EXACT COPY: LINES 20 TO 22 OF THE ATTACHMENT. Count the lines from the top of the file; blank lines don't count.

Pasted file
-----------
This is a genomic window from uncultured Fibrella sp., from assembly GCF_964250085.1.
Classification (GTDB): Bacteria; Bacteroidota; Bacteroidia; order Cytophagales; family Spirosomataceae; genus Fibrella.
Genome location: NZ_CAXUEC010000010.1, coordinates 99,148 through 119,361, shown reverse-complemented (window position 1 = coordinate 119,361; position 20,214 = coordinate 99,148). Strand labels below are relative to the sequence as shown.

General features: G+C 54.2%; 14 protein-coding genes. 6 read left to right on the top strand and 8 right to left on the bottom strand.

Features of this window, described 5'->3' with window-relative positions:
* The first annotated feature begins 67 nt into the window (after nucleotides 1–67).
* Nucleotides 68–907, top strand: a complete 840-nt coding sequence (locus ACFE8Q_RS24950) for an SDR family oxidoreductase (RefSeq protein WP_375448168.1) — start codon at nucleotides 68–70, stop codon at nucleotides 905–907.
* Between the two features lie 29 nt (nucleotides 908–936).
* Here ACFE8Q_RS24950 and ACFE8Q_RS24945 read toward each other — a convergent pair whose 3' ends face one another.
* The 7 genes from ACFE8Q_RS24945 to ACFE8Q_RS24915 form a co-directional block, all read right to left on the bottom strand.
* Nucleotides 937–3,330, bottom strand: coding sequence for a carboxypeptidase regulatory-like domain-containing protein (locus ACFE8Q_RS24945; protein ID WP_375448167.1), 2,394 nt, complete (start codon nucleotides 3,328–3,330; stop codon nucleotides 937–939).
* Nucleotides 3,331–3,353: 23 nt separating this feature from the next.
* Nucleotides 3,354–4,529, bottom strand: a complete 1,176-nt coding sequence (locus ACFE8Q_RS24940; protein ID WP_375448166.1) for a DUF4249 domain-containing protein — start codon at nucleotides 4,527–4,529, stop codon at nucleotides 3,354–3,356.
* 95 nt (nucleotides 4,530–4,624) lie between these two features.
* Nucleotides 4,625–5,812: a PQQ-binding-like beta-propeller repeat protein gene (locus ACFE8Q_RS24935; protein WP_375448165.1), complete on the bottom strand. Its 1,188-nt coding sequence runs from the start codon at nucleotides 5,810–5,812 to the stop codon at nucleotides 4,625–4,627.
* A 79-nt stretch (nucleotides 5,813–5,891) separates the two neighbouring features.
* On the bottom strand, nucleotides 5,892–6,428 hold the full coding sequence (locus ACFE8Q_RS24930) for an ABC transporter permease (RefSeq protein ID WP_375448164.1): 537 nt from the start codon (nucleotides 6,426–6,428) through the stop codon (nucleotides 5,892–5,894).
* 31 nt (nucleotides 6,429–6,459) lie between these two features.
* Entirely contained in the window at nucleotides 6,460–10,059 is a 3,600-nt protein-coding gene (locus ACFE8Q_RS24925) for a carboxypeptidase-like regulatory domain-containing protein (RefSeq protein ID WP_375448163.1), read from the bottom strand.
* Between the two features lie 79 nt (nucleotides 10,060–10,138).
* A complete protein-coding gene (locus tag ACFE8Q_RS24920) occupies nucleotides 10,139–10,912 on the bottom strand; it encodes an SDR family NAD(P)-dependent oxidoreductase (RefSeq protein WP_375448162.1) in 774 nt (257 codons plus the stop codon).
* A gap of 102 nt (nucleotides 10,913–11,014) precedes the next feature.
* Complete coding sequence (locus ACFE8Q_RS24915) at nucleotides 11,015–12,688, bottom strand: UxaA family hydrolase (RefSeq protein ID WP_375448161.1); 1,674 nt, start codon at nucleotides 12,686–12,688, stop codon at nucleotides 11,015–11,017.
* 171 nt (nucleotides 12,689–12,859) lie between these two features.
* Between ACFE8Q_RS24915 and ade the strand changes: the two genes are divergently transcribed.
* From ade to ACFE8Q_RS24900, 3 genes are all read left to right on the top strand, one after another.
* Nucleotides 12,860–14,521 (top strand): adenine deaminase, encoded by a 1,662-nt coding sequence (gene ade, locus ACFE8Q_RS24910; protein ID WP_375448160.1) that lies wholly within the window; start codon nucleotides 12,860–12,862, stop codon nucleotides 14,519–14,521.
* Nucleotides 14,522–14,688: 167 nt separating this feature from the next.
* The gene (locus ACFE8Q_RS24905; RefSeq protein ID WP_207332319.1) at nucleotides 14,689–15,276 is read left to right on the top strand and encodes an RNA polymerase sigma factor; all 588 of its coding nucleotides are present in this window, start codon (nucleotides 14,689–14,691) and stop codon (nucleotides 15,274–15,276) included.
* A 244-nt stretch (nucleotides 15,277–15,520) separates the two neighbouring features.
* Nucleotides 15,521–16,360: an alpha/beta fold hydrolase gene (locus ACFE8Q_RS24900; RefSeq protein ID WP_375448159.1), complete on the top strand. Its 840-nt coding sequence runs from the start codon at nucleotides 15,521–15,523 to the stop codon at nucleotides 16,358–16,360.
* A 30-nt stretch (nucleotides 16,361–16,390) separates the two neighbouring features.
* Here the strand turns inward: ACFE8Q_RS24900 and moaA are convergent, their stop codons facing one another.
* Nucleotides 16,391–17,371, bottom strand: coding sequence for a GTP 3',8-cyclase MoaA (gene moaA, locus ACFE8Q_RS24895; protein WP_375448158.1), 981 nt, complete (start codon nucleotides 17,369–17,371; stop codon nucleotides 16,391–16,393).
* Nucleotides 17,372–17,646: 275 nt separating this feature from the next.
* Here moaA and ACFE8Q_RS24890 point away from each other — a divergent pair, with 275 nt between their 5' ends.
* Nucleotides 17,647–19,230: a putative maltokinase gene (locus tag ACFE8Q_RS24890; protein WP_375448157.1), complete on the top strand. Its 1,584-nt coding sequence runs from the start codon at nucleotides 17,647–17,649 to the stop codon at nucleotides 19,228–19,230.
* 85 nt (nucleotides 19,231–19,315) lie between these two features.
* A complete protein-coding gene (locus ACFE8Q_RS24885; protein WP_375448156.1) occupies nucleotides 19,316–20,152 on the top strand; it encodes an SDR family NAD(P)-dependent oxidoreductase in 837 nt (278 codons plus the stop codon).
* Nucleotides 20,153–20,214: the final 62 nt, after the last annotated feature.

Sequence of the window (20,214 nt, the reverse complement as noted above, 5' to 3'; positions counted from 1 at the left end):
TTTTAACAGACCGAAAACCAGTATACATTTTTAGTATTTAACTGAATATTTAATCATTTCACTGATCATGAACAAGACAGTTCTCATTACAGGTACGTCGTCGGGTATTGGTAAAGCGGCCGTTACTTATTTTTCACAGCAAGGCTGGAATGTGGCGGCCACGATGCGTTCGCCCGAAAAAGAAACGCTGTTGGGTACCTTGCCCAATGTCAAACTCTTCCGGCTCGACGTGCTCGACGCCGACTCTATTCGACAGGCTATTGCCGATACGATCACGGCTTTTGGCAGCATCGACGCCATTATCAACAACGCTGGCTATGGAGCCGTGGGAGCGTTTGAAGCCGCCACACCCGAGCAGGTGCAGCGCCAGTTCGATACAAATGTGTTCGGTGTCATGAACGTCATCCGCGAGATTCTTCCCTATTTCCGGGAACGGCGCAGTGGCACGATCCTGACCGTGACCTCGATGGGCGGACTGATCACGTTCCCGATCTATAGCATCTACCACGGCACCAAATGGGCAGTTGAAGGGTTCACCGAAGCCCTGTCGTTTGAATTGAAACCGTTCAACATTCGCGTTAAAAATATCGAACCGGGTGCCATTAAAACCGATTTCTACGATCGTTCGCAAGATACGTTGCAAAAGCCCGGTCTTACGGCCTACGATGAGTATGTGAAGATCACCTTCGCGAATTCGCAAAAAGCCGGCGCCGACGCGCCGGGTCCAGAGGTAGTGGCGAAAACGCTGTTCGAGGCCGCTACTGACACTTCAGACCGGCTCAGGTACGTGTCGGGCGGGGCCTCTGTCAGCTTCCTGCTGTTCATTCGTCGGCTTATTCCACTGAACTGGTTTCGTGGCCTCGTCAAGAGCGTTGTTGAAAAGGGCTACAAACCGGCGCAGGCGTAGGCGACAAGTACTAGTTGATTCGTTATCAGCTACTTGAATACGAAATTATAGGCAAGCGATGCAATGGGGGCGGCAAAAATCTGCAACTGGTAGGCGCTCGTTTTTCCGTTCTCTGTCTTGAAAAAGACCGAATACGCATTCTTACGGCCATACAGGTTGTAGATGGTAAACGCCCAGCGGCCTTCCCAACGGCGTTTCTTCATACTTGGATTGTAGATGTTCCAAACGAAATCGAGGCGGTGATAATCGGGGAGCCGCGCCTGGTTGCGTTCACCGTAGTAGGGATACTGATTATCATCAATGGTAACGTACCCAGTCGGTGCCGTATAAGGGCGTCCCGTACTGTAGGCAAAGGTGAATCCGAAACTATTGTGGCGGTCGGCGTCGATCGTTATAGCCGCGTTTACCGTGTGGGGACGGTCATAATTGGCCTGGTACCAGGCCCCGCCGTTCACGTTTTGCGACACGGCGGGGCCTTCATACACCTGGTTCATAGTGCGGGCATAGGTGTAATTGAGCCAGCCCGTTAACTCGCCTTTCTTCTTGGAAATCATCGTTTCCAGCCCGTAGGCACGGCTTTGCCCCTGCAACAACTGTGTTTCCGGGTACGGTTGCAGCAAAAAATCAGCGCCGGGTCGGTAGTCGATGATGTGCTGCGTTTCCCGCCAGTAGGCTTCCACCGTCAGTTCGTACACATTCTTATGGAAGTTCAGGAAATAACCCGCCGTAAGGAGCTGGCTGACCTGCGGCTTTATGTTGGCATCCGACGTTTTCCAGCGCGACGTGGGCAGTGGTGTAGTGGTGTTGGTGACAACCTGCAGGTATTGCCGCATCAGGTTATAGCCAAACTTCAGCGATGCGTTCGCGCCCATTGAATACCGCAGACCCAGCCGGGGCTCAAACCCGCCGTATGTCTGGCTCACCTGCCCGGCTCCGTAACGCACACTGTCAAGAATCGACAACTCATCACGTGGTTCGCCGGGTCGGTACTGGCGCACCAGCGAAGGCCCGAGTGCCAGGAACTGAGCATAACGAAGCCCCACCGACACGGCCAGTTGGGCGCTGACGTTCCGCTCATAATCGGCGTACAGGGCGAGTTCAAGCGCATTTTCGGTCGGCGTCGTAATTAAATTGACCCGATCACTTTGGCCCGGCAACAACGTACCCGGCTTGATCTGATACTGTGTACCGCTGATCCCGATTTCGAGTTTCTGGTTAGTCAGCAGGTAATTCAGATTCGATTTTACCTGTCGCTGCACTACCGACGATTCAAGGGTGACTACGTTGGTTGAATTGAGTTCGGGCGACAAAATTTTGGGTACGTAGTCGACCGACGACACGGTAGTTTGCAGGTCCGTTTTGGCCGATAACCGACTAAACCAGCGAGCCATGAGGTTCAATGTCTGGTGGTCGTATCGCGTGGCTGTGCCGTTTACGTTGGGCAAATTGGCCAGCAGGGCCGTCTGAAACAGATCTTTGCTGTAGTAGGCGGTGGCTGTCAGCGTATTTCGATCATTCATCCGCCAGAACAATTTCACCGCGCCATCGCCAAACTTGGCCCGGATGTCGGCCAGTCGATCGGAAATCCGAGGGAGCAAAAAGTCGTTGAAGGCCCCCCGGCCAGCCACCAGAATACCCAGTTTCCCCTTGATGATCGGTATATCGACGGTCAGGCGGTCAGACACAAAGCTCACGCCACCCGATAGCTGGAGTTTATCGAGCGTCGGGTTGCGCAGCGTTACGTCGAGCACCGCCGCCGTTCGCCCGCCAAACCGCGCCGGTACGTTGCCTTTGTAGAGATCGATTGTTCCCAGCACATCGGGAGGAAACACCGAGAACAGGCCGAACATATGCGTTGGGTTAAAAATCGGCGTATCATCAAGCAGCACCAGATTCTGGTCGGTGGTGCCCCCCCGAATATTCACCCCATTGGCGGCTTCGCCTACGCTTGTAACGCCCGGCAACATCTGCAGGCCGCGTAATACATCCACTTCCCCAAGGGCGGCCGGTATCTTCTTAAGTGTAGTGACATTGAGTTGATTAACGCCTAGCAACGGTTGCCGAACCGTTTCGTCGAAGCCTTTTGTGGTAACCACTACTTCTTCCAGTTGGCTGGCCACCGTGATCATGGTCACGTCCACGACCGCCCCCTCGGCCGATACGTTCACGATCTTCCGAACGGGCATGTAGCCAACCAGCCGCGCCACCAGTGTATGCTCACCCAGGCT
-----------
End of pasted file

* Between the two features lie 79 nt (nucleotides 10,060–10,138).
* A complete protein-coding gene (locus tag ACFE8Q_RS24920) occupies nucleotides 10,139–10,912 on the bottom strand; it encodes an SDR family NAD(P)-dependent oxidoreductase (RefSeq protein WP_375448162.1) in 774 nt (257 codons plus the stop codon).
* A gap of 102 nt (nucleotides 10,913–11,014) precedes the next feature.